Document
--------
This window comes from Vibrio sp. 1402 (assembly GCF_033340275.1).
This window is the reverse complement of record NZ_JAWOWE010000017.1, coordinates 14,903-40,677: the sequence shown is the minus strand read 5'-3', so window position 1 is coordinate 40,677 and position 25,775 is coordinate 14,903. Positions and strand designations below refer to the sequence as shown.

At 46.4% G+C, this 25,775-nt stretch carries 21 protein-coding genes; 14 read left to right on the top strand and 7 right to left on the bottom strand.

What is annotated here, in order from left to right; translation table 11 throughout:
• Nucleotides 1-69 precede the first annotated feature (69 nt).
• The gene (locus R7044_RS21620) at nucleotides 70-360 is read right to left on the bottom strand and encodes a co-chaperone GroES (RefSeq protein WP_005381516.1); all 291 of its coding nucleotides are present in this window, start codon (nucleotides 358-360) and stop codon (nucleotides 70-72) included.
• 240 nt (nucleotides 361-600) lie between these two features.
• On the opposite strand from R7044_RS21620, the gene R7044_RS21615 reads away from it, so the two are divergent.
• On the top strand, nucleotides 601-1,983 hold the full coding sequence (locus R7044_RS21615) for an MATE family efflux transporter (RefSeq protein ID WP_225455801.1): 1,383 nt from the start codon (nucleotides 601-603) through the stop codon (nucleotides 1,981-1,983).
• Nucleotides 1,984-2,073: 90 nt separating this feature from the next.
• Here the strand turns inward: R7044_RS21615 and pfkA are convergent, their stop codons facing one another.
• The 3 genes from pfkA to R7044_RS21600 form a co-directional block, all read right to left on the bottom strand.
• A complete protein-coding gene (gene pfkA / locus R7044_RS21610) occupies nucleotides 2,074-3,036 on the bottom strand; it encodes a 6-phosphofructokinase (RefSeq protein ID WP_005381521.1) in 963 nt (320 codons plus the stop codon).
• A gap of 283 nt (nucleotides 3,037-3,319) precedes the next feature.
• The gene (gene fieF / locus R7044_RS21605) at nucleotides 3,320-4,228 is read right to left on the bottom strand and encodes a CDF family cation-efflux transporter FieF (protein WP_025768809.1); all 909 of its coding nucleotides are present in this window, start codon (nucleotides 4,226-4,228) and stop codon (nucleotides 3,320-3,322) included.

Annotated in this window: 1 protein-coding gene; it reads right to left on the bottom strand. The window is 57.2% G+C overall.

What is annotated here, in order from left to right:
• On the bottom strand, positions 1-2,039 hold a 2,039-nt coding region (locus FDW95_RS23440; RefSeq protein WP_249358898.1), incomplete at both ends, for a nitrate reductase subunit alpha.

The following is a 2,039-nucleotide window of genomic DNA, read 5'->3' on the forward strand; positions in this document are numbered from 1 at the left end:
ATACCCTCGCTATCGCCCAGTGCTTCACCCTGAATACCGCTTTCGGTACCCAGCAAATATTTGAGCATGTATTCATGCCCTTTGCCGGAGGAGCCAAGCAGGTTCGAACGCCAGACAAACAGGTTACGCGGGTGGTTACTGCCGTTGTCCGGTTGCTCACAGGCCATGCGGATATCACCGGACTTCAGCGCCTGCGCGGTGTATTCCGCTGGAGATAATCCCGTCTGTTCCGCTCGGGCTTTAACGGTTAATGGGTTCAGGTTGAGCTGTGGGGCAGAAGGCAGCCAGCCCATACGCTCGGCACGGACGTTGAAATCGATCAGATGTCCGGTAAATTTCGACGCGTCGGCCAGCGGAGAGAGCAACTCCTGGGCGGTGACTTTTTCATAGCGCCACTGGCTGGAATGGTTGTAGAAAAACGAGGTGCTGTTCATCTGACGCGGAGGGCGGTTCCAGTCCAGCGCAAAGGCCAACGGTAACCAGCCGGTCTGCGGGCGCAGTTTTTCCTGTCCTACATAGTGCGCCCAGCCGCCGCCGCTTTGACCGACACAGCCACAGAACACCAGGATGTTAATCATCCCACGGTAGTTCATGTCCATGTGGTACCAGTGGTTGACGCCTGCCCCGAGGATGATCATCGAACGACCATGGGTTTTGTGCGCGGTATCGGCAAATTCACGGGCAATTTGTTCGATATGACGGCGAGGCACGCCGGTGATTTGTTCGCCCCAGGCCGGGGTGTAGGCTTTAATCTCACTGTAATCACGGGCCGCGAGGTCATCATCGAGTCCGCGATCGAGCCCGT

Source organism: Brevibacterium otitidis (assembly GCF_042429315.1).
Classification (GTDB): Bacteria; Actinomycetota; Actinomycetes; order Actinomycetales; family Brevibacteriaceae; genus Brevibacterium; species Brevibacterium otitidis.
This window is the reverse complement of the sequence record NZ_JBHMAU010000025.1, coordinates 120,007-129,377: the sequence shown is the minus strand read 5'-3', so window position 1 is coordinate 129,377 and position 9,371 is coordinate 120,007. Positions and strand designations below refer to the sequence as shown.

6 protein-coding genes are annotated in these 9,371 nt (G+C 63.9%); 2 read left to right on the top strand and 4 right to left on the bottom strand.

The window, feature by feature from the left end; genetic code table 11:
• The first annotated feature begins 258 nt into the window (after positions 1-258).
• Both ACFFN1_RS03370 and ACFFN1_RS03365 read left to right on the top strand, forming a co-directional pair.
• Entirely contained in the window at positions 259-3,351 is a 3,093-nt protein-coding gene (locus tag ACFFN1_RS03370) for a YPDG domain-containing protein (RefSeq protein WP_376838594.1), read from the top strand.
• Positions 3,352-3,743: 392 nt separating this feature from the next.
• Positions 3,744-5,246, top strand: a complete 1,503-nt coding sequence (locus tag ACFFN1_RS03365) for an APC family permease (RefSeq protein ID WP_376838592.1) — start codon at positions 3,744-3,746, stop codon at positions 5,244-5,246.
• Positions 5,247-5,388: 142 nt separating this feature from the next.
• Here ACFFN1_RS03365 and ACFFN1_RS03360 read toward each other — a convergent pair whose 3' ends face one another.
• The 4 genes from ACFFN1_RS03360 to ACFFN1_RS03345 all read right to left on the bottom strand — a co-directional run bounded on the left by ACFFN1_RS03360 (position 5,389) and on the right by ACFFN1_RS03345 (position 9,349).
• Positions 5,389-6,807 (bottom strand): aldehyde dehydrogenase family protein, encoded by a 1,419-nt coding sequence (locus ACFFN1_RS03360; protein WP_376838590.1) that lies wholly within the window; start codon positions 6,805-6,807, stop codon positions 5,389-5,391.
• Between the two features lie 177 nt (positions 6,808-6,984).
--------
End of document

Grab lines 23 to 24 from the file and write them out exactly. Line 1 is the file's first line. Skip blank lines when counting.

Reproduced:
This window is the reverse complement of the sequence record NZ_JBHMAU010000025.1, coordinates 120,007-129,377: the sequence shown is the minus strand read 5'-3', so window position 1 is coordinate 129,377 and position 9,371 is coordinate 120,007. Positions and strand designations below refer to the sequence as shown.

6 protein-coding genes are annotated in these 9,371 nt (G+C 63.9%); 2 read left to right on the top strand and 4 right to left on the bottom strand.